The combination of today’s NH primary, on which I worked way back in 2003, and last night’s concert by The Strokes reminded me to liberate these old notes.
In early October, I was interviewed by a political podcast about our investigative journalism at Sludge, and the conversation reminded me of some of the wild tales from my work on the campaign trail, around 17 years ago, when I was fresh out of college.
The thing about most political campaigns: it’s pretty much an insane enterprise, if the goal is facilitating social change. Campaigns throw together hilariously mismatched people in ad hoc structures with round-the-clock demands and terribly little infrastructure, and expect motivational miracles of volunteers. They were totally thrilling, and burnout-causing.
Some of the hazy experiences I remember from working in the field on voter registration and turnout:
- As an earnest regional field director, I was burned in effigy by disgruntled canvassers in El Paso, TX in 2002 (they wrote my name on a doll’s t-shirt, lit the doll on fire, and flung it at the front door of the campaign office. I heard a thud.)
- Police arrived at the scene in Youngstown, OH on Election Night 2004 after parking lot protests, when the regional GOTV coordinator that morning failed to properly gather the necessary paperwork for paid door-knocking shifts. Overall, still one of the worst nights of my fortunate life.
- I was kicked out of several cities by sheriffs (and somehow supposedly “banned”?) for placing and removing campaign signs on public highways: Texarkana, TX (2002); Bismarck, ND (2003); Knoxville, TN (2003).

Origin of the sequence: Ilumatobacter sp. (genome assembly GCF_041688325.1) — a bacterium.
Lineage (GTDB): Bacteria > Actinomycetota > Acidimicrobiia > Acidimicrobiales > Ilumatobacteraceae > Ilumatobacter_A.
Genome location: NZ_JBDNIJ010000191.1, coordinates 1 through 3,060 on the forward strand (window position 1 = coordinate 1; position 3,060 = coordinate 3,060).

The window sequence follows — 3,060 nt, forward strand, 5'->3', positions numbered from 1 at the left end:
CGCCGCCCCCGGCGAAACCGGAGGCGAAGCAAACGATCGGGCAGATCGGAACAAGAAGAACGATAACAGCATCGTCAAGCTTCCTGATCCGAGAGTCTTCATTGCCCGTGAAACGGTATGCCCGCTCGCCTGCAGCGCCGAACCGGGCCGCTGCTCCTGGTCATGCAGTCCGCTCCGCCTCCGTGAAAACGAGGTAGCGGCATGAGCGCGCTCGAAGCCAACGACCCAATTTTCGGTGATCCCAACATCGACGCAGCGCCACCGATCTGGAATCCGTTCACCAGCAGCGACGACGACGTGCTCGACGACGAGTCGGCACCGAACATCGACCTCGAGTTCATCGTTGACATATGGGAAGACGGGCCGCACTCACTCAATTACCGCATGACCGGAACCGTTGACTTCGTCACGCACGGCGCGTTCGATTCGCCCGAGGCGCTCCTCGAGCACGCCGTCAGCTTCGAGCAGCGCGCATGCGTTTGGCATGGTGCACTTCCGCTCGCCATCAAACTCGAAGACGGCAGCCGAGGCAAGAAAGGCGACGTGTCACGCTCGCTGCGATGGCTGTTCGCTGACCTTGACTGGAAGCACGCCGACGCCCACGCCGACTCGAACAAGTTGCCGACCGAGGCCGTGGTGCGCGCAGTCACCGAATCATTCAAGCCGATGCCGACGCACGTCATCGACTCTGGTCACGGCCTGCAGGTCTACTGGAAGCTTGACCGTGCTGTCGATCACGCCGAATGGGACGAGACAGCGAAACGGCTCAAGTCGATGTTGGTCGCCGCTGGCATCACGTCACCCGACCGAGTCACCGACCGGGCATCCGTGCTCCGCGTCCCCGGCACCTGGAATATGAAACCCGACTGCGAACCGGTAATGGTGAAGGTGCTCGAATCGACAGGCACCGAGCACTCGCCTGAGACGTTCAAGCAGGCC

- I suddenly found myself “staffing” the Ying-Yang Twins one afternoon in a closed check cashing location’s parking lot in Cleveland, OH in 2004, as they recorded a local TV hit for voter registration. I think only D-Roc came out from the tour bus, and they did not require my staffing abilities.
- I was roasted backstage by the candidate’s wife for my food-consumption abilities while eating lunch at a picnic table with Garrison Keillor (??) in 2003 outside Manchester, NH. The burn phrase itself involved “popped corn”.
- There’s one more El Paso story involving a parking lot scuffle that can only be told in-person, but hopefully that teaser goes to show the level of craziness that happens in campaign fog.
While so much political chatter is driven by candidate personalities and the horse race of the primaries (“which ticket will do best with which voter segments in which battleground states?”), coming out of campaigns I saw a critical opportunity—to build more public knowledge on the substance that really matters when life crashes and people have to interact with government.
Re-focusing distracted public attention on the empirical metrics of our lives and time on Earth: is basic healthcare free for everyone, do we budget for public education first, is the environment a priority over weapons making, how is the republic doing on immigrants’ issues and life-or-death matters of criminal justice reform.